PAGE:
Jesus’ correcting Peter moves him back into discipleship. Peter is called to follow Jesus. He is to benefit from the suffering, rejection, death, and resurrection that Jesus undergoes. And after Jesus experiences these things, He instructs Peter to speak plainly about it, to make that open confession that Jesus is the Christ. And that is what you heard in the First Reading, where an excerpt from Peter’s preaching struck your ears: “Let it be known to all of you and to all the people of Israel that by the name of Jesus Christ of Nazareth, whom you crucified, whom God raised from the dead—by Him this man is standing before you well. This Jesus is the stone that was rejected by you, the builders, which has become the cornerstone. And there is salvation in no one else, for there is no other name under heaven given among men by which we must be saved.” This was no longer Peter being ashamed of what Jesus said or rebuking Jesus for saying it. No, this is Peter boldly confessing the identity of Jesus. That’s what Peter honestly thinks about Jesus.

The same type of correcting and moving people back into discipleship happens for you. Like Peter, you are asked what you honestly think about Jesus. The question is put to you: “But who do you say that I am?” You answer that question many times. You say about Jesus: “You are the Christ.” That answer is spoken in the Creed that you confess in the Divine Service. The same confession takes place at baptisms, confirmations, and receptions of communicant members. It is the content of many hymns and portions of worship. Even your title, Christian, expresses the truth that you belong to Christ.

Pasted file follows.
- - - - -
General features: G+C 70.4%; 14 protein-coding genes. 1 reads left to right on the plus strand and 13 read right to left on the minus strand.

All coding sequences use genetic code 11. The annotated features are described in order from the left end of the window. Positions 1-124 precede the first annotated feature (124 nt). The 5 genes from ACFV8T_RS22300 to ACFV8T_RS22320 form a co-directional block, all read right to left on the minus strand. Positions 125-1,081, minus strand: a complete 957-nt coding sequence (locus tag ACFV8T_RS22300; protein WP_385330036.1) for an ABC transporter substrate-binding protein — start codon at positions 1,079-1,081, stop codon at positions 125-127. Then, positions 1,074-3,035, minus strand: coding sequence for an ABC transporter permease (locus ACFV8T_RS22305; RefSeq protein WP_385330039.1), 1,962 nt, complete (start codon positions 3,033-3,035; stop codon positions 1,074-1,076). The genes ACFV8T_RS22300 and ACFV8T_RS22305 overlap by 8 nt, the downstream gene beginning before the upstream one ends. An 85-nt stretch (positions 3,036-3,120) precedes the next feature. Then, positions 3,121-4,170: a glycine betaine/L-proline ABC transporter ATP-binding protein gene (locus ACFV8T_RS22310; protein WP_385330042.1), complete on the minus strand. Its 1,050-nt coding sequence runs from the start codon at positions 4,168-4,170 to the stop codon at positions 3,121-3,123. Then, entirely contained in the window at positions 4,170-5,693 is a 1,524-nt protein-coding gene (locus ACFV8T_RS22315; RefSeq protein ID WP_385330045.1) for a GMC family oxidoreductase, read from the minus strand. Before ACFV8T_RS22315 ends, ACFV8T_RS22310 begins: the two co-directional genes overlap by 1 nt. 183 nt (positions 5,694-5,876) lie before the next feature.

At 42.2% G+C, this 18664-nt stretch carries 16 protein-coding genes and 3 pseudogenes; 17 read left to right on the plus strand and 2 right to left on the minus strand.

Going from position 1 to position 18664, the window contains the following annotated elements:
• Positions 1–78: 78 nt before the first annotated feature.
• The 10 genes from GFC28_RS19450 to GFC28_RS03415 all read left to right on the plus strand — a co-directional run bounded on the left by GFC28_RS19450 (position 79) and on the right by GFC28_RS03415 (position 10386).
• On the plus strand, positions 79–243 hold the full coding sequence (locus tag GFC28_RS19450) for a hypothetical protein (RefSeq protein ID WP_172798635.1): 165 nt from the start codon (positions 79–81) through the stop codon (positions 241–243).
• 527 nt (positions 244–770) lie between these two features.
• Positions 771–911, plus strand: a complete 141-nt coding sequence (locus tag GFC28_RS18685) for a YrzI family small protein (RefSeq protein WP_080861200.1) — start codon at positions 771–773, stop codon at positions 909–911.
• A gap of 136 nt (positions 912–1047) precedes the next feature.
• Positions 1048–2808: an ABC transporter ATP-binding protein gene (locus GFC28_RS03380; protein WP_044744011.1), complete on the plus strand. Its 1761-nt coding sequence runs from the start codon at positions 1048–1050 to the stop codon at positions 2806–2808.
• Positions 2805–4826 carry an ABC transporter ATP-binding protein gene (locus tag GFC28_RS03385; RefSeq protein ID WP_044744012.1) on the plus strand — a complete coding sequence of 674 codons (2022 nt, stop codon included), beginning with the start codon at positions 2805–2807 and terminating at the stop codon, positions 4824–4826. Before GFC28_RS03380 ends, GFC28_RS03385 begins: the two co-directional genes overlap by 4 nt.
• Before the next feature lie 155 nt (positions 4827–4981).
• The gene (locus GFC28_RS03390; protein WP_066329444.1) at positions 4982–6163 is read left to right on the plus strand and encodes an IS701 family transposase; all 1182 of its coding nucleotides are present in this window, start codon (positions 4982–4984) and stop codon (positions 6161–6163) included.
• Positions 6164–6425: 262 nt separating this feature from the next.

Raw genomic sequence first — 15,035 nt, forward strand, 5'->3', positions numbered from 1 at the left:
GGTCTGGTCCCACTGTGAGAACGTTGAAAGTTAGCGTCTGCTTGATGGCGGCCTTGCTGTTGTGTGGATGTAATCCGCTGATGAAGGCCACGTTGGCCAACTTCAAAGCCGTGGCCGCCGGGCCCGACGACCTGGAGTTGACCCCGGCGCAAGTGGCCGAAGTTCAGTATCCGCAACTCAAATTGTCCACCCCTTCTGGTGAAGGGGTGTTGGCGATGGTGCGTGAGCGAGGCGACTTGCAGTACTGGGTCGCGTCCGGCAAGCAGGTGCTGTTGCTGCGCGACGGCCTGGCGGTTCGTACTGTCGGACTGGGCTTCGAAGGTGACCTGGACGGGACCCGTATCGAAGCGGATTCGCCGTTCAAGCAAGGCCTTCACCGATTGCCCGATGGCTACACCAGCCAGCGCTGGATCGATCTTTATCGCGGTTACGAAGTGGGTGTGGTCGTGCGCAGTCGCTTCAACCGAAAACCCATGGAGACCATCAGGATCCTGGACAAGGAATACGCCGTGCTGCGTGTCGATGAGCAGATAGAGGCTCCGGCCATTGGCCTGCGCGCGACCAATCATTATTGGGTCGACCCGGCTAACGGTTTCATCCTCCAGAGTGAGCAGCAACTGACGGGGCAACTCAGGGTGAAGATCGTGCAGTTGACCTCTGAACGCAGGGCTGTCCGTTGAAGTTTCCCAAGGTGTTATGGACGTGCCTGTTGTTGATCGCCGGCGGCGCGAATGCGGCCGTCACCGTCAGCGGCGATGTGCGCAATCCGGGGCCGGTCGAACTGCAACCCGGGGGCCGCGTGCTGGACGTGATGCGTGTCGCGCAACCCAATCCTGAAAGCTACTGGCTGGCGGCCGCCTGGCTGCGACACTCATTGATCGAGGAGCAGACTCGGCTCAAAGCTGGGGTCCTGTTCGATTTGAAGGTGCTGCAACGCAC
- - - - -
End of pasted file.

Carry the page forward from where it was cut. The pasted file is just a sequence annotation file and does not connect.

So you state that Jesus is the Christ. But in your lives, there are many temptations to find fault with what Jesus says. There is that pitfall which Peter fell into. Now, it won’t likely be a rebuke of what Jesus says concerning His being rejected, suffering, dying, and rising to life. If that were the case, you probably wouldn’t be a member of a church, let alone one that has a nearly life-sized depiction of the Crucified Jesus right up front so that everyone sees it upon entering the sanctuary. But what about Jesus’ statements about denying yourself, picking up your cross, and following Him? Or Jesus’ warning about being ashamed of Him and His words? Now those provide stumbling blocks.

For what do you think about what Jesus says? What about those exclusive claims that are made about His being the sole source of salvation, the only way to the Father? Remember what Peter said: “And there is salvation in no one else, for there is no other name under heaven given among men by which we must be saved.” And what about the requirements that Jesus puts on His disciples that govern all aspects of their lives—the way they are to use their possessions, their minds, and their bodies? Or what Jesus establishes as the way His disciples are to interact with one another? Then there are the moral teachings that Jesus gives.

Perhaps none of you would say that you are ashamed of Jesus and His words. But uncomfortableness with them gets awfully close to shame, if not crossing the line. Then there is the confession that you make by your deeds, as actions speak louder than words. The violation of the way of life that Jesus lays out, especially any deliberately done act, becomes a rebuke of Him.